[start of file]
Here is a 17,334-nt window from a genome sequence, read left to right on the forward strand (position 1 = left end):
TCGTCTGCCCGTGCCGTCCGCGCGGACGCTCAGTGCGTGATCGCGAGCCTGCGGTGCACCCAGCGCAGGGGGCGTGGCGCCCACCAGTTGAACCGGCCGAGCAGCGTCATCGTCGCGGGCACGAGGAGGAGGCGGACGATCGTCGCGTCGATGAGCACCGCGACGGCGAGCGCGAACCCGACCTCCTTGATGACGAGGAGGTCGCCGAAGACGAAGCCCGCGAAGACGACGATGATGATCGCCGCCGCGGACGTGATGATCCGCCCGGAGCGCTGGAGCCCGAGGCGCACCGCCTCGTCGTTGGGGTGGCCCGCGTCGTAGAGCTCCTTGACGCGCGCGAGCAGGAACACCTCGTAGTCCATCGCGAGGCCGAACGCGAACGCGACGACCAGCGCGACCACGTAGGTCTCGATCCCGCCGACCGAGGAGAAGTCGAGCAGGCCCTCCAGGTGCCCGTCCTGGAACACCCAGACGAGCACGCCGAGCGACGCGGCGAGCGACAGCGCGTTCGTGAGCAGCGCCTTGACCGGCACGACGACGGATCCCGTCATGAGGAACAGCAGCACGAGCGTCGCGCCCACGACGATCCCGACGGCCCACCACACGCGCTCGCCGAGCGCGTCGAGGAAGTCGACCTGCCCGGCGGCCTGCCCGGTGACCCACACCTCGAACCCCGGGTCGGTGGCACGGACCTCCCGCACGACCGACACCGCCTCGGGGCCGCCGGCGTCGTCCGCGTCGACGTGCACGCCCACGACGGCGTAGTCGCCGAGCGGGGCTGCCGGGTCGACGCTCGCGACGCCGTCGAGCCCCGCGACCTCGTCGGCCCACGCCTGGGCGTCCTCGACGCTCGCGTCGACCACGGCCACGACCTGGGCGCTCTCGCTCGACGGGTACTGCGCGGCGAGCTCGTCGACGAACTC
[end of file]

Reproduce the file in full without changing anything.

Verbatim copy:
Here is a 17,334-nt window from a genome sequence, read left to right on the forward strand (position 1 = left end):
TCGTCTGCCCGTGCCGTCCGCGCGGACGCTCAGTGCGTGATCGCGAGCCTGCGGTGCACCCAGCGCAGGGGGCGTGGCGCCCACCAGTTGAACCGGCCGAGCAGCGTCATCGTCGCGGGCACGAGGAGGAGGCGGACGATCGTCGCGTCGATGAGCACCGCGACGGCGAGCGCGAACCCGACCTCCTTGATGACGAGGAGGTCGCCGAAGACGAAGCCCGCGAAGACGACGATGATGATCGCCGCCGCGGACGTGATGATCCGCCCGGAGCGCTGGAGCCCGAGGCGCACCGCCTCGTCGTTGGGGTGGCCCGCGTCGTAGAGCTCCTTGACGCGCGCGAGCAGGAACACCTCGTAGTCCATCGCGAGGCCGAACGCGAACGCGACGACCAGCGCGACCACGTAGGTCTCGATCCCGCCGACCGAGGAGAAGTCGAGCAGGCCCTCCAGGTGCCCGTCCTGGAACACCCAGACGAGCACGCCGAGCGACGCGGCGAGCGACAGCGCGTTCGTGAGCAGCGCCTTGACCGGCACGACGACGGATCCCGTCATGAGGAACAGCAGCACGAGCGTCGCGCCCACGACGATCCCGACGGCCCACCACACGCGCTCGCCGAGCGCGTCGAGGAAGTCGACCTGCCCGGCGGCCTGCCCGGTGACCCACACCTCGAACCCCGGGTCGGTGGCACGGACCTCCCGCACGACCGACACCGCCTCGGGGCCGCCGGCGTCGTCCGCGTCGACGTGCACGCCCACGACGGCGTAGTCGCCGAGCGGGGCTGCCGGGTCGACGCTCGCGACGCCGTCGAGCCCCGCGACCTCGTCGGCCCACGCCTGGGCGTCCTCGACGCTCGCGTCGACCACGGCCACGACCTGGGCGCTCTCGCTCGACGGGTACTGCGCGGCGAGCTCGTCGACGAACTC